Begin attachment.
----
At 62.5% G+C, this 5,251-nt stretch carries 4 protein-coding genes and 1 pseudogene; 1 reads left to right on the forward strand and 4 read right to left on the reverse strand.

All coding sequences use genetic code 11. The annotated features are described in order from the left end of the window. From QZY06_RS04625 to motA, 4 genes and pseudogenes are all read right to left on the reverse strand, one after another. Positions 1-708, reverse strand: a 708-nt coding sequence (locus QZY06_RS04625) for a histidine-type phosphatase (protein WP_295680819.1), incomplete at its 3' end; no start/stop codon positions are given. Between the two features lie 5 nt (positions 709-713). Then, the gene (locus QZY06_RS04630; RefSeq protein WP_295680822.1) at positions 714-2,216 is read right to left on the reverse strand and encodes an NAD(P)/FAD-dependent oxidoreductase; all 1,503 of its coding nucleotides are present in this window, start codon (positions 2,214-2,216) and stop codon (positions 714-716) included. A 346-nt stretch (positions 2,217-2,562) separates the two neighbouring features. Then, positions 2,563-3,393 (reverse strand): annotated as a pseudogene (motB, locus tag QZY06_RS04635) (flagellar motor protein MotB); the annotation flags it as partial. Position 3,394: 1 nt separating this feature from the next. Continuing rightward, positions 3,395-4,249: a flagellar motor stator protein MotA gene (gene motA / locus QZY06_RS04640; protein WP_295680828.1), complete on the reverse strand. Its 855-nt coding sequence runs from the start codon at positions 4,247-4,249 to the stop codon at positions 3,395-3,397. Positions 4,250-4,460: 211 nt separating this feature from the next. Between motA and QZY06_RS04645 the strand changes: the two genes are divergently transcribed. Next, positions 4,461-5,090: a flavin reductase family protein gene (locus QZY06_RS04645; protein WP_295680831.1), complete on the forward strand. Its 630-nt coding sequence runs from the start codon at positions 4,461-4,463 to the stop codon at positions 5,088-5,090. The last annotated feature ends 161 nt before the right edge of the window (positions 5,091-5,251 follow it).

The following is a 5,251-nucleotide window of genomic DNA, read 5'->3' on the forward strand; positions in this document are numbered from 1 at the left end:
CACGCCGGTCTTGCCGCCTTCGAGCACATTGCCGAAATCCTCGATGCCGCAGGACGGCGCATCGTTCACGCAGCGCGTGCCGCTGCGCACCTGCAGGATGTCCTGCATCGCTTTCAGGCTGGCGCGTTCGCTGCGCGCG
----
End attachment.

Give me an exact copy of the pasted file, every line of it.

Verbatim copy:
At 62.5% G+C, this 5,251-nt stretch carries 4 protein-coding genes and 1 pseudogene; 1 reads left to right on the forward strand and 4 read right to left on the reverse strand.

All coding sequences use genetic code 11. The annotated features are described in order from the left end of the window. From QZY06_RS04625 to motA, 4 genes and pseudogenes are all read right to left on the reverse strand, one after another. Positions 1-708, reverse strand: a 708-nt coding sequence (locus QZY06_RS04625) for a histidine-type phosphatase (protein WP_295680819.1), incomplete at its 3' end; no start/stop codon positions are given. Between the two features lie 5 nt (positions 709-713). Then, the gene (locus QZY06_RS04630; RefSeq protein WP_295680822.1) at positions 714-2,216 is read right to left on the reverse strand and encodes an NAD(P)/FAD-dependent oxidoreductase; all 1,503 of its coding nucleotides are present in this window, start codon (positions 2,214-2,216) and stop codon (positions 714-716) included. A 346-nt stretch (positions 2,217-2,562) separates the two neighbouring features. Then, positions 2,563-3,393 (reverse strand): annotated as a pseudogene (motB, locus tag QZY06_RS04635) (flagellar motor protein MotB); the annotation flags it as partial. Position 3,394: 1 nt separating this feature from the next. Continuing rightward, positions 3,395-4,249: a flagellar motor stator protein MotA gene (gene motA / locus QZY06_RS04640; protein WP_295680828.1), complete on the reverse strand. Its 855-nt coding sequence runs from the start codon at positions 4,247-4,249 to the stop codon at positions 3,395-3,397. Positions 4,250-4,460: 211 nt separating this feature from the next. Between motA and QZY06_RS04645 the strand changes: the two genes are divergently transcribed. Next, positions 4,461-5,090: a flavin reductase family protein gene (locus QZY06_RS04645; protein WP_295680831.1), complete on the forward strand. Its 630-nt coding sequence runs from the start codon at positions 4,461-4,463 to the stop codon at positions 5,088-5,090. The last annotated feature ends 161 nt before the right edge of the window (positions 5,091-5,251 follow it).

The following is a 5,251-nucleotide window of genomic DNA, read 5'->3' on the forward strand; positions in this document are numbered from 1 at the left end:
CACGCCGGTCTTGCCGCCTTCGAGCACATTGCCGAAATCCTCGATGCCGCAGGACGGCGCATCGTTCACGCAGCGCGTGCCGCTGCGCACCTGCAGGATGTCCTGCATCGCTTTCAGGCTGGCGCGTTCGCTGCGCGCG